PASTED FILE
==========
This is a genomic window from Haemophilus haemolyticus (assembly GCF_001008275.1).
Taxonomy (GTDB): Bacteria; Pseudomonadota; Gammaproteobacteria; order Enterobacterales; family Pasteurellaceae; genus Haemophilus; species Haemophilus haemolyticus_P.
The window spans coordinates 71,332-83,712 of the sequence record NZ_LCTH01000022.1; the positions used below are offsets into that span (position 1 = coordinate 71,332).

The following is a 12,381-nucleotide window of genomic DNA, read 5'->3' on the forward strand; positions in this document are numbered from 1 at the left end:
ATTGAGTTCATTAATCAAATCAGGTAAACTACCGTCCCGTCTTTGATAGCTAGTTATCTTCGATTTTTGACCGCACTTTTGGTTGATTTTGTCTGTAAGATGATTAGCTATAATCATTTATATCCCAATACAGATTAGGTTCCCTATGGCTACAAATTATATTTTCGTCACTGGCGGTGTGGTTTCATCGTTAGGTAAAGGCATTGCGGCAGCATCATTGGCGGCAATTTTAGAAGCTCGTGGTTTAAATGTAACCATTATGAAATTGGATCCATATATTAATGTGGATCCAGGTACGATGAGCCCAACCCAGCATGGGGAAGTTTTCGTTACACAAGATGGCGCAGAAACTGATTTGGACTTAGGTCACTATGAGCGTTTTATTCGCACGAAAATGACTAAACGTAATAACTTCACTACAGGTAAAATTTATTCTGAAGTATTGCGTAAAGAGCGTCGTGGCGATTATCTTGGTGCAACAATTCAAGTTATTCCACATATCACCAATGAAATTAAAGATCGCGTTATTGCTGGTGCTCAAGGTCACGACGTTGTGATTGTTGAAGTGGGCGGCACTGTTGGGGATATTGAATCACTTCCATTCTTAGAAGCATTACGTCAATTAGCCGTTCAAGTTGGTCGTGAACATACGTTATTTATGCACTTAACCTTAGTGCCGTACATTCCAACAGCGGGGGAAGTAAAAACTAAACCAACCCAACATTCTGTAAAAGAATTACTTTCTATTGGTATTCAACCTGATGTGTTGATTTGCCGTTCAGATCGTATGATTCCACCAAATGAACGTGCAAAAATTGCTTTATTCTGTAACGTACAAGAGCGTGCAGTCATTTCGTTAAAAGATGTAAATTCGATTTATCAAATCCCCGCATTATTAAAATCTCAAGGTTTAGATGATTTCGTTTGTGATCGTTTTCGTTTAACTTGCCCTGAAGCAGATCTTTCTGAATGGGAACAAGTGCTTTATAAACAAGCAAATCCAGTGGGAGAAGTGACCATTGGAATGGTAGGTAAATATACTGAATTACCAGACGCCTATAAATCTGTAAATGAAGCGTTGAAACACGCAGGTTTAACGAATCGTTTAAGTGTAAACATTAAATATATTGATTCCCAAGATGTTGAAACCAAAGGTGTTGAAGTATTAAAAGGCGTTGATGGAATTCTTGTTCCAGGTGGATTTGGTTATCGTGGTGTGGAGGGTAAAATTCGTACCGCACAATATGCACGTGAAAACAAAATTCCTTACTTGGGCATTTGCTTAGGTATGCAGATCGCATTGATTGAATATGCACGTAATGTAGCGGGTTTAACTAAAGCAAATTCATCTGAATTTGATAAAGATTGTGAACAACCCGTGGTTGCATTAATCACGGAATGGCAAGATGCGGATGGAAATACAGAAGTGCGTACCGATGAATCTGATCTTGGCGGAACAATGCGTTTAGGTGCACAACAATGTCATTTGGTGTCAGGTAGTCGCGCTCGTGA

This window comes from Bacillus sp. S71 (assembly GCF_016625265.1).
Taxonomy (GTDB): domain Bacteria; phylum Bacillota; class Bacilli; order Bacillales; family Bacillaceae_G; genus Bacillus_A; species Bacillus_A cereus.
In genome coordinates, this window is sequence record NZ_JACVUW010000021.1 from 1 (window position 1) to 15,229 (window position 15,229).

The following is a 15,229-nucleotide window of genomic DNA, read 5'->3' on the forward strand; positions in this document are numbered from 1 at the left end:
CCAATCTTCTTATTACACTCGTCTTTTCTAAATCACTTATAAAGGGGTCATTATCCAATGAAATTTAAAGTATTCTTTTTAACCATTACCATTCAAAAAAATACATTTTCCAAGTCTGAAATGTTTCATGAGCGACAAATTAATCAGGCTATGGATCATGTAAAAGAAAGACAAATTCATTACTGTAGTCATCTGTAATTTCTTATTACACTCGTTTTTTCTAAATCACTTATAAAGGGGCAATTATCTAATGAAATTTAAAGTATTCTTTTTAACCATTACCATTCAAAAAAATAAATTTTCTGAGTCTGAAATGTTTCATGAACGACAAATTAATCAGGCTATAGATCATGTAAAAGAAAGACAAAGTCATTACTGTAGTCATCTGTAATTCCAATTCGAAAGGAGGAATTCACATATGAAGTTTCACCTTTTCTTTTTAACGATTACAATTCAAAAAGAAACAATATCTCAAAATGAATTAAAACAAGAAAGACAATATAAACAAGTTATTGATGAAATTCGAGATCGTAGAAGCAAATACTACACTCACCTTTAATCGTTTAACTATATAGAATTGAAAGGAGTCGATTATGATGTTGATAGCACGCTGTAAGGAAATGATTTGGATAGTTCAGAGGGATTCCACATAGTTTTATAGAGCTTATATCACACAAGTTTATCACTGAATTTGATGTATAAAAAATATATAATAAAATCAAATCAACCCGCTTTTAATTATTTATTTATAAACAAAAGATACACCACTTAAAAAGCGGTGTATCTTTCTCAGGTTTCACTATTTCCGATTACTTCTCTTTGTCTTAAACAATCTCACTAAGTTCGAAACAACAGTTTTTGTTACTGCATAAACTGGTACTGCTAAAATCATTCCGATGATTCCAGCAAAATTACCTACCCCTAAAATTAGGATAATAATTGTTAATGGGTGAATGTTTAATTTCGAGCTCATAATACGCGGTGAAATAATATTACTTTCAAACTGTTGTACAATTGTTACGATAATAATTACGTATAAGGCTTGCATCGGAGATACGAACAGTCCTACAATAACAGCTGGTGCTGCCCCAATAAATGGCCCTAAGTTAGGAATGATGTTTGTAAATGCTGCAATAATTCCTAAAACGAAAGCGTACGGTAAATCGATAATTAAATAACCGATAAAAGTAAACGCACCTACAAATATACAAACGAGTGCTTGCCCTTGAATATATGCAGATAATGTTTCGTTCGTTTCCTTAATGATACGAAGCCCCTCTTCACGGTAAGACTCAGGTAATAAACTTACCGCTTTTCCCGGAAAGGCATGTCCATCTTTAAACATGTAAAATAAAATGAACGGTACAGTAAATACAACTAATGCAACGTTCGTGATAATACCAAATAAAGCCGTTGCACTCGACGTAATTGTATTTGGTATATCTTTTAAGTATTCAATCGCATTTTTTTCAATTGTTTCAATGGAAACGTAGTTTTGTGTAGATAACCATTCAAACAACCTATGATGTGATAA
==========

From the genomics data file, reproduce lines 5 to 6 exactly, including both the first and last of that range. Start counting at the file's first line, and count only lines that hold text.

ATTGAGTTCATTAATCAAATCAGGTAAACTACCGTCCCGTCTTTGATAGCTAGTTATCTTCGATTTTTGACCGCACTTTTGGTTGATTTTGTCTGTAAGATGATTAGCTATAATCATTTATATCCCAATACAGATTAGGTTCCCTATGGCTACAAATTATATTTTCGTCACTGGCGGTGTGGTTTCATCGTTAGGTAAAGGCATTGCGGCAGCATCATTGGCGGCAATTTTAGAAGCTCGTGGTTTAAATGTAACCATTATGAAATTGGATCCATATATTAATGTGGATCCAGGTACGATGAGCCCAACCCAGCATGGGGAAGTTTTCGTTACACAAGATGGCGCAGAAACTGATTTGGACTTAGGTCACTATGAGCGTTTTATTCGCACGAAAATGACTAAACGTAATAACTTCACTACAGGTAAAATTTATTCTGAAGTATTGCGTAAAGAGCGTCGTGGCGATTATCTTGGTGCAACAATTCAAGTTATTCCACATATCACCAATGAAATTAAAGATCGCGTTATTGCTGGTGCTCAAGGTCACGACGTTGTGATTGTTGAAGTGGGCGGCACTGTTGGGGATATTGAATCACTTCCATTCTTAGAAGCATTACGTCAATTAGCCGTTCAAGTTGGTCGTGAACATACGTTATTTATGCACTTAACCTTAGTGCCGTACATTCCAACAGCGGGGGAAGTAAAAACTAAACCAACCCAACATTCTGTAAAAGAATTACTTTCTATTGGTATTCAACCTGATGTGTTGATTTGCCGTTCAGATCGTATGATTCCACCAAATGAACGTGCAAAAATTGCTTTATTCTGTAACGTACAAGAGCGTGCAGTCATTTCGTTAAAAGATGTAAATTCGATTTATCAAATCCCCGCATTATTAAAATCTCAAGGTTTAGATGATTTCGTTTGTGATCGTTTTCGTTTAACTTGCCCTGAAGCAGATCTTTCTGAATGGGAACAAGTGCTTTATAAACAAGCAAATCCAGTGGGAGAAGTGACCATTGGAATGGTAGGTAAATATACTGAATTACCAGACGCCTATAAATCTGTAAATGAAGCGTTGAAACACGCAGGTTTAACGAATCGTTTAAGTGTAAACATTAAATATATTGATTCCCAAGATGTTGAAACCAAAGGTGTTGAAGTATTAAAAGGCGTTGATGGAATTCTTGTTCCAGGTGGATTTGGTTATCGTGGTGTGGAGGGTAAAATTCGTACCGCACAATATGCACGTGAAAACAAAATTCCTTACTTGGGCATTTGCTTAGGTATGCAGATCGCATTGATTGAATATGCACGTAATGTAGCGGGTTTAACTAAAGCAAATTCATCTGAATTTGATAAAGATTGTGAACAACCCGTGGTTGCATTAATCACGGAATGGCAAGATGCGGATGGAAATACAGAAGTGCGTACCGATGAATCTGATCTTGGCGGAACAATGCGTTTAGGTGCACAACAATGTCATTTGGTGTCAGGTAGTCGCGCTCGTGA

This window comes from Bacillus sp. S71 (assembly GCF_016625265.1).